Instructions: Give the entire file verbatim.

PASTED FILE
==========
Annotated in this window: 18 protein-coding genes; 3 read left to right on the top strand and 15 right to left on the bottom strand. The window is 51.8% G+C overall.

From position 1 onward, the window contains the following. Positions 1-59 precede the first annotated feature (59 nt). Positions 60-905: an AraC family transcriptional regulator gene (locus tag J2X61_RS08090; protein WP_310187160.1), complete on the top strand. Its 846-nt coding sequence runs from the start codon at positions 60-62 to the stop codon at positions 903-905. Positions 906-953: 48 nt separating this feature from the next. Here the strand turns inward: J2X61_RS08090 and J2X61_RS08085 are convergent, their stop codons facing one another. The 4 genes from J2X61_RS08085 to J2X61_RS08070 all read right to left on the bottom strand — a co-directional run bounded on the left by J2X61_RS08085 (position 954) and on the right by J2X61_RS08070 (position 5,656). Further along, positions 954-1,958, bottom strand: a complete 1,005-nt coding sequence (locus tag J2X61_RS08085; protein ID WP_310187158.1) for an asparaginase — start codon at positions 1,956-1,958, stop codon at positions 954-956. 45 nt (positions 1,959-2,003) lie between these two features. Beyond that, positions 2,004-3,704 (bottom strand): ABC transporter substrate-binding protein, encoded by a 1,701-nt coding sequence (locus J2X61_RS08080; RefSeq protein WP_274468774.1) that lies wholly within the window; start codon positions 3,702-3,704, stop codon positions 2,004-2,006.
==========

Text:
Annotated in this window: 18 protein-coding genes; 3 read left to right on the top strand and 15 right to left on the bottom strand. The window is 51.8% G+C overall.

From position 1 onward, the window contains the following. Positions 1-59 precede the first annotated feature (59 nt). Positions 60-905: an AraC family transcriptional regulator gene (locus tag J2X61_RS08090; protein WP_310187160.1), complete on the top strand. Its 846-nt coding sequence runs from the start codon at positions 60-62 to the stop codon at positions 903-905. Positions 906-953: 48 nt separating this feature from the next. Here the strand turns inward: J2X61_RS08090 and J2X61_RS08085 are convergent, their stop codons facing one another. The 4 genes from J2X61_RS08085 to J2X61_RS08070 all read right to left on the bottom strand — a co-directional run bounded on the left by J2X61_RS08085 (position 954) and on the right by J2X61_RS08070 (position 5,656). Further along, positions 954-1,958, bottom strand: a complete 1,005-nt coding sequence (locus tag J2X61_RS08085; protein ID WP_310187158.1) for an asparaginase — start codon at positions 1,956-1,958, stop codon at positions 954-956. 45 nt (positions 1,959-2,003) lie between these two features. Beyond that, positions 2,004-3,704 (bottom strand): ABC transporter substrate-binding protein, encoded by a 1,701-nt coding sequence (locus J2X61_RS08080; RefSeq protein WP_274468774.1) that lies wholly within the window; start codon positions 3,702-3,704, stop codon positions 2,004-2,006.